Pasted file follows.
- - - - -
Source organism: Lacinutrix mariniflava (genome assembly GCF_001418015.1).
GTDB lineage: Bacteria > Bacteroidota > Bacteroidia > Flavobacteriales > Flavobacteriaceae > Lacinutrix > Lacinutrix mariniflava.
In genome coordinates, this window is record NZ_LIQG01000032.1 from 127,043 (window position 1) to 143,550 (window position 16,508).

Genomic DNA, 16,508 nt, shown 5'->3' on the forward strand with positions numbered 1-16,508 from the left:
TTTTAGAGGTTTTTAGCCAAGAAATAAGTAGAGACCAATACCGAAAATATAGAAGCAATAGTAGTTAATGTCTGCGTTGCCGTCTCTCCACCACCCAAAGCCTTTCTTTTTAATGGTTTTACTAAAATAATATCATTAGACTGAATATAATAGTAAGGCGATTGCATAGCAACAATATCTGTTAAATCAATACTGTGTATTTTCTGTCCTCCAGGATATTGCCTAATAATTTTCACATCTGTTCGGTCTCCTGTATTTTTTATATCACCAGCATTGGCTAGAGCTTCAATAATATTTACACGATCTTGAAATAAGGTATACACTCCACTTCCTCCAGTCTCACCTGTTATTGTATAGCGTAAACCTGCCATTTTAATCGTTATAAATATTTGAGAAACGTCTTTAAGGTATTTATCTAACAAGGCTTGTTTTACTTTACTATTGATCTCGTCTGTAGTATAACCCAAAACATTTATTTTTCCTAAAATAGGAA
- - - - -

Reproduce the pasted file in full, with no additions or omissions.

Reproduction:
Source organism: Lacinutrix mariniflava (genome assembly GCF_001418015.1).
GTDB lineage: Bacteria > Bacteroidota > Bacteroidia > Flavobacteriales > Flavobacteriaceae > Lacinutrix > Lacinutrix mariniflava.
In genome coordinates, this window is record NZ_LIQG01000032.1 from 127,043 (window position 1) to 143,550 (window position 16,508).

Genomic DNA, 16,508 nt, shown 5'->3' on the forward strand with positions numbered 1-16,508 from the left:
TTTTAGAGGTTTTTAGCCAAGAAATAAGTAGAGACCAATACCGAAAATATAGAAGCAATAGTAGTTAATGTCTGCGTTGCCGTCTCTCCACCACCCAAAGCCTTTCTTTTTAATGGTTTTACTAAAATAATATCATTAGACTGAATATAATAGTAAGGCGATTGCATAGCAACAATATCTGTTAAATCAATACTGTGTATTTTCTGTCCTCCAGGATATTGCCTAATAATTTTCACATCTGTTCGGTCTCCTGTATTTTTTATATCACCAGCATTGGCTAGAGCTTCAATAATATTTACACGATCTTGAAATAAGGTATACACTCCACTTCCTCCAGTCTCACCTGTTATTGTATAGCGTAAACCTGCCATTTTAATCGTTATAAATATTTGAGAAACGTCTTTAAGGTATTTATCTAACAAGGCTTGTTTTACTTTACTATTGATCTCGTCTGTAGTATAACCCAAAACATTTATTTTTCCTAAAATAGGAA